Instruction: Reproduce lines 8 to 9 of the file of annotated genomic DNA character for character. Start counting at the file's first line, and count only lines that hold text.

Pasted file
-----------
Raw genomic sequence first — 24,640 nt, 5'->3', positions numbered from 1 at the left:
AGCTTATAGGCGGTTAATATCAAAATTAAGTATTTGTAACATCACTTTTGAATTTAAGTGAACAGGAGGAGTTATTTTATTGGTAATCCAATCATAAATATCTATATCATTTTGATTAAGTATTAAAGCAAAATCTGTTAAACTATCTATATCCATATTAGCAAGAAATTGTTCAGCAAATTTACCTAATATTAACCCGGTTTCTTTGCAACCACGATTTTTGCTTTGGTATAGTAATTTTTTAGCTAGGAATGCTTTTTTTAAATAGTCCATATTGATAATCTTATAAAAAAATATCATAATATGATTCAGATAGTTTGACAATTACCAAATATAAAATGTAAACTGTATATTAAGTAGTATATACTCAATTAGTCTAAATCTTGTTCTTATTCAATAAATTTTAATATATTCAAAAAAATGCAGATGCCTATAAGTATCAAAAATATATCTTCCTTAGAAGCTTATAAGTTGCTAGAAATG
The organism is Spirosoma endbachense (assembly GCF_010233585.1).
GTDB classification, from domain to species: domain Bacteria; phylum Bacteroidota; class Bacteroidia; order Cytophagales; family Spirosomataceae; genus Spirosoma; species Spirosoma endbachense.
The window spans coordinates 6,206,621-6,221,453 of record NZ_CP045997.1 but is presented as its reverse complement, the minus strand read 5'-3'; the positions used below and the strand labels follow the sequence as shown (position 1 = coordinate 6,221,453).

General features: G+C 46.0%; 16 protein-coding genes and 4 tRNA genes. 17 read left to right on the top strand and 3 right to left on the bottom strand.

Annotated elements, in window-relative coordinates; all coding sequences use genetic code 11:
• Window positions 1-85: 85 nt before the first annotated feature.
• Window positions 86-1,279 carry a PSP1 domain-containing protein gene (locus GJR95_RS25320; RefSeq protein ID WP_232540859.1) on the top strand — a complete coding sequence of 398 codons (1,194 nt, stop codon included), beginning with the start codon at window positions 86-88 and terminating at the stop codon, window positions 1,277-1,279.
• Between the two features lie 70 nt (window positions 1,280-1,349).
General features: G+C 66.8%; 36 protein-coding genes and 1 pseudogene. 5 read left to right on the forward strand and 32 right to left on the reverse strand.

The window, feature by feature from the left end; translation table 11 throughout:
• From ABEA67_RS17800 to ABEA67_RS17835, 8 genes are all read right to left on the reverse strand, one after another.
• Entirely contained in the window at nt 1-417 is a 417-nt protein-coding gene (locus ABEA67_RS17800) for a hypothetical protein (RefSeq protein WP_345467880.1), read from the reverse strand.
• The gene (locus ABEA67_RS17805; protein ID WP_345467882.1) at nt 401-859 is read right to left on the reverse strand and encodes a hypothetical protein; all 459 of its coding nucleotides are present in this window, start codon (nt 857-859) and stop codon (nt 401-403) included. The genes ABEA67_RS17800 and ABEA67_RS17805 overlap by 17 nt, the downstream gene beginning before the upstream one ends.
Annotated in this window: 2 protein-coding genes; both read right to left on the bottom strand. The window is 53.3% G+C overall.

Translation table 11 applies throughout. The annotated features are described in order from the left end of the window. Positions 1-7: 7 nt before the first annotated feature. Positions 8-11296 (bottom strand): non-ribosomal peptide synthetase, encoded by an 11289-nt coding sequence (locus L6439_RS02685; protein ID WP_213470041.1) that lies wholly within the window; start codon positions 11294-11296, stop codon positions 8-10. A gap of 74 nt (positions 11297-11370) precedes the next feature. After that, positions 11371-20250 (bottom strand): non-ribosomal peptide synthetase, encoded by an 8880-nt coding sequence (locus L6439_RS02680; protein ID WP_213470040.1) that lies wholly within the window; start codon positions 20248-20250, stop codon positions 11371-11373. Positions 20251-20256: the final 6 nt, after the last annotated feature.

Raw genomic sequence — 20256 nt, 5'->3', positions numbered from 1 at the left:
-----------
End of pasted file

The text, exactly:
• Window positions 1-85: 85 nt before the first annotated feature.
• Window positions 86-1,279 carry a PSP1 domain-containing protein gene (locus GJR95_RS25320; RefSeq protein ID WP_232540859.1) on the top strand — a complete coding sequence of 398 codons (1,194 nt, stop codon included), beginning with the start codon at window positions 86-88 and terminating at the stop codon, window positions 1,277-1,279.